News & Events

17 février 2021

Lockdown education: how satellites help us understand climate change

Science leaders to give mini- public lectures at virtual festival

Orbiting satellites are beaming information to Earth that is helping people to cut planet-warming emissions.

Observing Earth's climate from Space

What and how satellites are helping to tackle climate change will be explored in a panel discussion as part of the Festival of Tomorrow - an online science extravaganza for schoolchildren and adults. The panel involves four UK experts working as part of ESA’s Climate Change Initiative, a research programme that transforms satellite data into global, long-term climate observations.

Data from the initiative is enabling climate modellers to better predict changes to the vast polar ice sheets, oceans and forests as the world continues to heat up.

Using these long term data records, governments, businesses and organisations can make sustainable decisions and keep to the Paris Agreement, an international treaty put in place to limit global warming and help society adapt to its effects.

ESA has also made its climate data available for the public to explore via its ‘Climate from Space’ a web application that uses interactive 3D-globes will be showcased at the festival, and explains how and why the planet is changing.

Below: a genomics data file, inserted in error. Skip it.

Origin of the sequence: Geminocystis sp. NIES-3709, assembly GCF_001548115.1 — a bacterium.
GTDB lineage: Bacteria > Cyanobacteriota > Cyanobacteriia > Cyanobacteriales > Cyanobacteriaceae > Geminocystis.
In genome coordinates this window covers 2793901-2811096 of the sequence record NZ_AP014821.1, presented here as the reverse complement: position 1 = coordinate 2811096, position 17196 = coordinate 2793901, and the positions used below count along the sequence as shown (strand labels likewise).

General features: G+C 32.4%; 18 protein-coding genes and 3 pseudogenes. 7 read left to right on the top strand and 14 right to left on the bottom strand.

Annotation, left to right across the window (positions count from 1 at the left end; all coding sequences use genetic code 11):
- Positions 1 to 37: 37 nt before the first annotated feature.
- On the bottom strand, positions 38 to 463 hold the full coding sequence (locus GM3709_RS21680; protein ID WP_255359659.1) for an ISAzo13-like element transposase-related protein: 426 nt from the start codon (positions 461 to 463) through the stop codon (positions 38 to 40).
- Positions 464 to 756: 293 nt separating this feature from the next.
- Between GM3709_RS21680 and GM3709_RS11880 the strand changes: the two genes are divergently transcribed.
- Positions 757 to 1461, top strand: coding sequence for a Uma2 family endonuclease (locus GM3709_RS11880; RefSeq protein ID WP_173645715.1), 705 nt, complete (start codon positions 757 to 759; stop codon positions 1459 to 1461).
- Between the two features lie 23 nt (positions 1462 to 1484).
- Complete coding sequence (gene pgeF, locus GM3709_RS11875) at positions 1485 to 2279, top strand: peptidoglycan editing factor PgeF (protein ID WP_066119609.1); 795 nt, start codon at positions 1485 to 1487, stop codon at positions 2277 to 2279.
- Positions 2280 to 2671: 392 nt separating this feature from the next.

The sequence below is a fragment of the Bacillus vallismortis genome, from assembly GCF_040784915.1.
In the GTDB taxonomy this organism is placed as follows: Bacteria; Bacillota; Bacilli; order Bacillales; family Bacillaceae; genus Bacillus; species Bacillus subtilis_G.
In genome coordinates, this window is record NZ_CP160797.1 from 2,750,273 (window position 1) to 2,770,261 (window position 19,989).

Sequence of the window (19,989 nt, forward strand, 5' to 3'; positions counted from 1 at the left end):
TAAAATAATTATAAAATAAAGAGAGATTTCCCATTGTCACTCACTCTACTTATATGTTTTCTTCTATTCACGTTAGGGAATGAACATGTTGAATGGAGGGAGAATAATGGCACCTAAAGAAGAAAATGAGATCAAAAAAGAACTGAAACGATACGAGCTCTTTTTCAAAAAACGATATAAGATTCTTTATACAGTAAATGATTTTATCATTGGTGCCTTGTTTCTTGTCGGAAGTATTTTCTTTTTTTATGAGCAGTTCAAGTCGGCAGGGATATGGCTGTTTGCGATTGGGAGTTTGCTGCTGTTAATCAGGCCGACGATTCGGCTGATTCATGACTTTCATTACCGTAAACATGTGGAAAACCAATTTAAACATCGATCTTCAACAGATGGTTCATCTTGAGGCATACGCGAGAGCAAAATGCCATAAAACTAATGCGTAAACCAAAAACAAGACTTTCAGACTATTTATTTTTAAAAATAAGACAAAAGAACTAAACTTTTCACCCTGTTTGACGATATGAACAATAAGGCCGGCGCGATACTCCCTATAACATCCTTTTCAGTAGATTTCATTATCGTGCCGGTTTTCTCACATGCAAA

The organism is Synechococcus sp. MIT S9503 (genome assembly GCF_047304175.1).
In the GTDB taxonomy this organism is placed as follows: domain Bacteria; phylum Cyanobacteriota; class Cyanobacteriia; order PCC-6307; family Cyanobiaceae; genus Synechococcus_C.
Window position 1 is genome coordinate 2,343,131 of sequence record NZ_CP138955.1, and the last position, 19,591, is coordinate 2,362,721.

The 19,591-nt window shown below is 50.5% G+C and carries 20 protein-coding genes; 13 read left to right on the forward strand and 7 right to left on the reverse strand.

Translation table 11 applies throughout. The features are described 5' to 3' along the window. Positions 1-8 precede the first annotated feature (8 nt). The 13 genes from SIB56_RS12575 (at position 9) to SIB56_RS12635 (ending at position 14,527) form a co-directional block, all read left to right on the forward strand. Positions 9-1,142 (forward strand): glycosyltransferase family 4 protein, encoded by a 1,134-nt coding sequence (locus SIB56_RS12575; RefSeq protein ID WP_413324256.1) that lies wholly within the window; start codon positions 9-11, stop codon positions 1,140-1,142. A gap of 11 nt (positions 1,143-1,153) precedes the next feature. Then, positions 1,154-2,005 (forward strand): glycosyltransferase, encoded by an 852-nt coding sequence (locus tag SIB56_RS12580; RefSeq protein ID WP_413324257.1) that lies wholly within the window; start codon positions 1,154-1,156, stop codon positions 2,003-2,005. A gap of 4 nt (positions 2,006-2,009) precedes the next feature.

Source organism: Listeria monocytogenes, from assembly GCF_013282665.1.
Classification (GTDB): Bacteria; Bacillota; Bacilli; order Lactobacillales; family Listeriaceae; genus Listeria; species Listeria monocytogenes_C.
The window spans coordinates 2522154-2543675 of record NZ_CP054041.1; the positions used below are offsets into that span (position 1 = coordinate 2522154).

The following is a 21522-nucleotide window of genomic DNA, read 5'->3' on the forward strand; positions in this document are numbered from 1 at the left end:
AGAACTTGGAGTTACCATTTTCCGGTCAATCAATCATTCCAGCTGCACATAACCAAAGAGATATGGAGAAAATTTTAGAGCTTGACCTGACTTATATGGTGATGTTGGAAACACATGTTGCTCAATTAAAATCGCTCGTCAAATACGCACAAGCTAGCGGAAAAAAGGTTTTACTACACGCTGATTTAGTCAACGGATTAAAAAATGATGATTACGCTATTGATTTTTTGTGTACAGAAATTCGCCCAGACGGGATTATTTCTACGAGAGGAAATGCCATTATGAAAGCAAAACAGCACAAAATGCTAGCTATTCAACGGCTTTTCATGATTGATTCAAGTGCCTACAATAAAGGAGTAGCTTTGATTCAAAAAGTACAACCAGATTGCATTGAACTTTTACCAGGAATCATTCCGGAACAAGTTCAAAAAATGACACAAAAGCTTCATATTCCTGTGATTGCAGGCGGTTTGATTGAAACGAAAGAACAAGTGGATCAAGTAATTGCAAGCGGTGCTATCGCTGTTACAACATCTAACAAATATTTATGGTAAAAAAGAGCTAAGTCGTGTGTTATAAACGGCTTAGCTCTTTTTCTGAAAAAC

Explore the Climate from space web application

Climate from space

The session’s participants include Andrew Shepherd, professor of Earth observation at the University of Leeds, and Darren Ghent, a climate scientist at the University of Leicester.

They will be joined by Shaun Quegan, professor at the University of Sheffield and a member of the National Centre for Earth Observation, and Shubha Sathyendranath of the Remote Sensing Group at the Plymouth Marine Laboratory.

The conversation starts at 17:00 GMT (18:00 CET) on Saturday 20 February.

You can book your ticket online to access the whole festival, which includes live shows and talks, a virtual planetarium, and dozens of exhibitor booths.

The event sponsors include ESA, the UK Space Agency and UK Research and Innovation.